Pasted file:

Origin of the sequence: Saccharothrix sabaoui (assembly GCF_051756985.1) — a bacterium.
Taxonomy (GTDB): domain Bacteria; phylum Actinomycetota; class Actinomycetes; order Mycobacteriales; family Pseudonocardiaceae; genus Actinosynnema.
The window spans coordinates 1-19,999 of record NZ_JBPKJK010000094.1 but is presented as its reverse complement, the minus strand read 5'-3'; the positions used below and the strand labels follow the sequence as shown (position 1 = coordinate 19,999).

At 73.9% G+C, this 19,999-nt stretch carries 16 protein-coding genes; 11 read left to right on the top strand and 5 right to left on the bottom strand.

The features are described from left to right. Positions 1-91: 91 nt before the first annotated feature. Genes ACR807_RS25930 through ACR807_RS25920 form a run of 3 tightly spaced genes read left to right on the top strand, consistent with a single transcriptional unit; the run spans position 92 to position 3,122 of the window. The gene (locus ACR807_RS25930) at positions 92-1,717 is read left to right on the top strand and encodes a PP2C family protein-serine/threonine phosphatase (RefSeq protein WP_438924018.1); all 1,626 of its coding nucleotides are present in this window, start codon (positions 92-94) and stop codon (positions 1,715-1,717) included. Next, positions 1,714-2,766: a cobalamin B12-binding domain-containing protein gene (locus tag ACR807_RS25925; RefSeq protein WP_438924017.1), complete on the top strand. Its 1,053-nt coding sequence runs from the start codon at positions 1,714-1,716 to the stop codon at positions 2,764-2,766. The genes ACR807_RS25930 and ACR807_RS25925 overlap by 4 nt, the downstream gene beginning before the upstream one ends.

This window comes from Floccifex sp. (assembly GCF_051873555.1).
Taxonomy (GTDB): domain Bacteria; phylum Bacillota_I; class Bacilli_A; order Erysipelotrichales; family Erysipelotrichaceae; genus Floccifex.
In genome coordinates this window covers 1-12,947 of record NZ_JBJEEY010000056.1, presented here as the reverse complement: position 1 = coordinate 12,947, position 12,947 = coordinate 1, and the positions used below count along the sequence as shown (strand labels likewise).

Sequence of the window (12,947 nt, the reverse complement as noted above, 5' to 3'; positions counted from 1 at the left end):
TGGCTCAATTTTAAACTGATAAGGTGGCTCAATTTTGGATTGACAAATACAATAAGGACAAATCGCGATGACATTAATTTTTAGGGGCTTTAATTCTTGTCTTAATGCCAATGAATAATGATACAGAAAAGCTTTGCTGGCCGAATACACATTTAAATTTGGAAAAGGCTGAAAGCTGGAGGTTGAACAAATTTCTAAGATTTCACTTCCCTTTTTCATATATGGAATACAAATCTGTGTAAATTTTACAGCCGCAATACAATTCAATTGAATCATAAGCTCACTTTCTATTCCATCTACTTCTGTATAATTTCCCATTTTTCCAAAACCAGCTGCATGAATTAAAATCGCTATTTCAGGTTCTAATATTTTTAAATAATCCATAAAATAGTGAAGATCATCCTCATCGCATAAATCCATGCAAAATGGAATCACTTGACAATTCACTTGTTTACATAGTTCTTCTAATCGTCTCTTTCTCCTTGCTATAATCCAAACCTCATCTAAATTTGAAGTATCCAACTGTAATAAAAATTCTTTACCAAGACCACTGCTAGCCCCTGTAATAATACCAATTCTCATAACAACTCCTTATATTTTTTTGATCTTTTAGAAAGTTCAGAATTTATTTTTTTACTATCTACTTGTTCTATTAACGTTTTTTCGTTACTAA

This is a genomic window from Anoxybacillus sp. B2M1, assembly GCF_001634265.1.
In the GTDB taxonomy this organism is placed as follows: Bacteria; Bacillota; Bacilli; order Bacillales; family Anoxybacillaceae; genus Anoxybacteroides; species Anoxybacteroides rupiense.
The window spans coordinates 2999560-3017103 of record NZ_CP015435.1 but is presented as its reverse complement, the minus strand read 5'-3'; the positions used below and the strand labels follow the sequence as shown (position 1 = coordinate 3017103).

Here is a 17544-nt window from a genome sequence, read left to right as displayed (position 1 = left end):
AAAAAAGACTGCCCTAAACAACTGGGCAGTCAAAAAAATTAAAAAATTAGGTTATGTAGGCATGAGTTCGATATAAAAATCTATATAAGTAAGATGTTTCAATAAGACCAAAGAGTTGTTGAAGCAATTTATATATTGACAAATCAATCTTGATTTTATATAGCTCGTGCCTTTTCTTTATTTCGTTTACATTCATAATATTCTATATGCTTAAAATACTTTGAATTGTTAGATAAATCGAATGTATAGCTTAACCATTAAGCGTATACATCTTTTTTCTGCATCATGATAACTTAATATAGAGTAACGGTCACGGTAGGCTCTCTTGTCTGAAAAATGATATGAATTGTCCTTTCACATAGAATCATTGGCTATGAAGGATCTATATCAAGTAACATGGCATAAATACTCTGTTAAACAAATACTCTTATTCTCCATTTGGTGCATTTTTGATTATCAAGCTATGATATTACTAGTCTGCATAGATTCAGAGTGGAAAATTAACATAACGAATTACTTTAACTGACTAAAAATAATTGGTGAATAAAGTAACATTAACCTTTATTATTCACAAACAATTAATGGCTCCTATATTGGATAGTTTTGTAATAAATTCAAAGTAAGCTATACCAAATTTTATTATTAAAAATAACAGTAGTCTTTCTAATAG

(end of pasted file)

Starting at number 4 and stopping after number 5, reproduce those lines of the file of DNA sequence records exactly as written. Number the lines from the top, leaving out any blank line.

At 73.9% G+C, this 19,999-nt stretch carries 16 protein-coding genes; 11 read left to right on the top strand and 5 right to left on the bottom strand.

The features are described from left to right. Positions 1-91: 91 nt before the first annotated feature. Genes ACR807_RS25930 through ACR807_RS25920 form a run of 3 tightly spaced genes read left to right on the top strand, consistent with a single transcriptional unit; the run spans position 92 to position 3,122 of the window. The gene (locus ACR807_RS25930) at positions 92-1,717 is read left to right on the top strand and encodes a PP2C family protein-serine/threonine phosphatase (RefSeq protein WP_438924018.1); all 1,626 of its coding nucleotides are present in this window, start codon (positions 92-94) and stop codon (positions 1,715-1,717) included. Next, positions 1,714-2,766: a cobalamin B12-binding domain-containing protein gene (locus tag ACR807_RS25925; RefSeq protein WP_438924017.1), complete on the top strand. Its 1,053-nt coding sequence runs from the start codon at positions 1,714-1,716 to the stop codon at positions 2,764-2,766. The genes ACR807_RS25930 and ACR807_RS25925 overlap by 4 nt, the downstream gene beginning before the upstream one ends.